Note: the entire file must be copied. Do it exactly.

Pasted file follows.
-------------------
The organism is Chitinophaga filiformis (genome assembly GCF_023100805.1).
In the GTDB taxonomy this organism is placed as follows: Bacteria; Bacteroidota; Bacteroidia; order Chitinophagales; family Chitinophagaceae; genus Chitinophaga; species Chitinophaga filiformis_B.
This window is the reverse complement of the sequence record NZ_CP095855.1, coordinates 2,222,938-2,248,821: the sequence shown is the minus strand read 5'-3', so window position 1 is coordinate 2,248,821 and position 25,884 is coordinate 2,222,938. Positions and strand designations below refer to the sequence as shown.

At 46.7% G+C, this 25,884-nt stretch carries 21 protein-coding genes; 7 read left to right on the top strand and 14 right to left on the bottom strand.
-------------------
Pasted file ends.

The organism is Chitinophaga filiformis (genome assembly GCF_023100805.1).
In the GTDB taxonomy this organism is placed as follows: Bacteria; Bacteroidota; Bacteroidia; order Chitinophagales; family Chitinophagaceae; genus Chitinophaga; species Chitinophaga filiformis_B.
This window is the reverse complement of the sequence record NZ_CP095855.1, coordinates 2,222,938-2,248,821: the sequence shown is the minus strand read 5'-3', so window position 1 is coordinate 2,248,821 and position 25,884 is coordinate 2,222,938. Positions and strand designations below refer to the sequence as shown.

At 46.7% G+C, this 25,884-nt stretch carries 21 protein-coding genes; 7 read left to right on the top strand and 14 right to left on the bottom strand.